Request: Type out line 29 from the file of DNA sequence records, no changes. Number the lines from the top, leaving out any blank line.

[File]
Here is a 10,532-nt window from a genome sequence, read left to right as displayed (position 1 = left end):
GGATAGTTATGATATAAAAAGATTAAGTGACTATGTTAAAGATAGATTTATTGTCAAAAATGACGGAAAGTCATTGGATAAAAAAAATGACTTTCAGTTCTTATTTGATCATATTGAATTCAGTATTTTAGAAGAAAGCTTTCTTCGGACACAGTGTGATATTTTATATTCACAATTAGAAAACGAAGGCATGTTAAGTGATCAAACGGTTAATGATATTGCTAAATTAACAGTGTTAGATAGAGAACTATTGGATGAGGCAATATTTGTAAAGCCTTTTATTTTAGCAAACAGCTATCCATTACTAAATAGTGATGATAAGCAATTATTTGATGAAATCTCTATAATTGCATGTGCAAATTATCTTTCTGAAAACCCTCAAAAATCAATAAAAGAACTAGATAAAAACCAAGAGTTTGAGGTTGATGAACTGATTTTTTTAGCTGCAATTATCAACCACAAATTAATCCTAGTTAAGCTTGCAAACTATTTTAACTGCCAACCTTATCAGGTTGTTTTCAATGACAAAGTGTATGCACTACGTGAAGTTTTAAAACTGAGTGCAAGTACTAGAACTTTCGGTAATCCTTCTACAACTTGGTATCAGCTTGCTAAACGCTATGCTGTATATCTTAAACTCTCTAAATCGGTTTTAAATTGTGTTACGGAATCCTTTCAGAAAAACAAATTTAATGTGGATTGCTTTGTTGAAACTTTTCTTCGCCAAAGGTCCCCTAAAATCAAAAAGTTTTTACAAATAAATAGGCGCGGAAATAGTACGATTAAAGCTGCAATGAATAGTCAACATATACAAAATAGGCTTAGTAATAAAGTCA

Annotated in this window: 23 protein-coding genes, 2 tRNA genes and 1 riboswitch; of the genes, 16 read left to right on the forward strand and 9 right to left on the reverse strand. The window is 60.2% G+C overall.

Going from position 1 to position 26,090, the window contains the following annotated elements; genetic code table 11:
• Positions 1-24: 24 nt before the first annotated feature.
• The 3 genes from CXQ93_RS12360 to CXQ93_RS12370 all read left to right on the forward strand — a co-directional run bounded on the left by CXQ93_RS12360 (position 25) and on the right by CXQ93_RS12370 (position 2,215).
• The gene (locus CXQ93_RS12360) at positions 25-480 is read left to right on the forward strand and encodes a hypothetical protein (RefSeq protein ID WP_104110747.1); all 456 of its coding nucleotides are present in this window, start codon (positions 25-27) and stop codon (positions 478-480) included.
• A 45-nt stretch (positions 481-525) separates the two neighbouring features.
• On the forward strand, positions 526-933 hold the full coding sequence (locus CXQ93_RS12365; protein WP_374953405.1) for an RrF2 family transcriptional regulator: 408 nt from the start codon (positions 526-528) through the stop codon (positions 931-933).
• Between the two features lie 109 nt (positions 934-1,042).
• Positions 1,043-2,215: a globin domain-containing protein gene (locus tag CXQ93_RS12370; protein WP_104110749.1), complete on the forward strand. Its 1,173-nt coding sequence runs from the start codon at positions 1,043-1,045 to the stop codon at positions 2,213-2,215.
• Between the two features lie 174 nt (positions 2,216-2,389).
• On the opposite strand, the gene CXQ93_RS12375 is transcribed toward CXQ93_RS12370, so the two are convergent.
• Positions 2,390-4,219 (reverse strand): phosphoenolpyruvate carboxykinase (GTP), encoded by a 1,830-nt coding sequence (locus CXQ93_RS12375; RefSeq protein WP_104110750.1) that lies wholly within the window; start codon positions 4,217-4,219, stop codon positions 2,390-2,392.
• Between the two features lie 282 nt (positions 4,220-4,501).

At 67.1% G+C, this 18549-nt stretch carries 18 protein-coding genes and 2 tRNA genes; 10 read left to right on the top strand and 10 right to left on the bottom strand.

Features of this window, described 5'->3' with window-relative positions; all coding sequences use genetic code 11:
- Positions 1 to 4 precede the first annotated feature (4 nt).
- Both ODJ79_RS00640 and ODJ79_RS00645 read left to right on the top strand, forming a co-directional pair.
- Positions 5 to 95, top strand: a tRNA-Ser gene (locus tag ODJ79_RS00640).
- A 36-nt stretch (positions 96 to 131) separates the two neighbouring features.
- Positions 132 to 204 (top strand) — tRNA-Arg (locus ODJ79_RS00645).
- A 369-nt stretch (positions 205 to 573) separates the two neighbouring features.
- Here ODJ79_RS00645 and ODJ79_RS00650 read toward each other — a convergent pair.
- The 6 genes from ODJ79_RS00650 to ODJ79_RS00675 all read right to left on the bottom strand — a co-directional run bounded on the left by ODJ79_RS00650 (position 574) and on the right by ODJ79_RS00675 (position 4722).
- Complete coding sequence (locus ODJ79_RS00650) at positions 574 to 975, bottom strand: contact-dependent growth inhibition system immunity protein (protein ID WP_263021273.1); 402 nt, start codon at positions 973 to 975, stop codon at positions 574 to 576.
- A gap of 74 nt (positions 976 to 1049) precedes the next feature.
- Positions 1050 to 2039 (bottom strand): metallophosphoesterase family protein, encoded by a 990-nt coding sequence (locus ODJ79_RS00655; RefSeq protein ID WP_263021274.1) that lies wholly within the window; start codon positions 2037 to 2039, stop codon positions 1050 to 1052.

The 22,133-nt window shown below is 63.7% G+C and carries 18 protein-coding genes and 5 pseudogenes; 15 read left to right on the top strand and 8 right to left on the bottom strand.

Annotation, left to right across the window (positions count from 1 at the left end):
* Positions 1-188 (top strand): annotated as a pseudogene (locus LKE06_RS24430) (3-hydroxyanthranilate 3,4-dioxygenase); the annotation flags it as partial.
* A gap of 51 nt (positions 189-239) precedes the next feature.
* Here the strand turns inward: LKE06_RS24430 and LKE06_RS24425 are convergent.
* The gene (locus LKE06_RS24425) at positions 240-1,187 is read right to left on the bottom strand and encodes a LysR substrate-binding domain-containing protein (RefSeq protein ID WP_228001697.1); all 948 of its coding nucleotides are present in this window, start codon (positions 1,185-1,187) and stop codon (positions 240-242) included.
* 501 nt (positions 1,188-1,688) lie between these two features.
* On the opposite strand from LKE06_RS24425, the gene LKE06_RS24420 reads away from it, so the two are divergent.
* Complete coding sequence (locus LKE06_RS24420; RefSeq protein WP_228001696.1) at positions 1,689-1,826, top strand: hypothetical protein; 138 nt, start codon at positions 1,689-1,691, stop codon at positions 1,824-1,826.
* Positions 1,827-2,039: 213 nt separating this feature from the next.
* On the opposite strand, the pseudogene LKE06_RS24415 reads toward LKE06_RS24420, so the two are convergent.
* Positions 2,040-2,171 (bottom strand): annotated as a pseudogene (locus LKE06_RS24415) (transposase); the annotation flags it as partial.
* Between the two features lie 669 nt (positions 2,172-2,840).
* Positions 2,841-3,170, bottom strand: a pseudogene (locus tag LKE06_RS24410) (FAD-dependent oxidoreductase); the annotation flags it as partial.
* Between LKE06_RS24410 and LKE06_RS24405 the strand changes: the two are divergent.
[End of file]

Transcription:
The 22,133-nt window shown below is 63.7% G+C and carries 18 protein-coding genes and 5 pseudogenes; 15 read left to right on the top strand and 8 right to left on the bottom strand.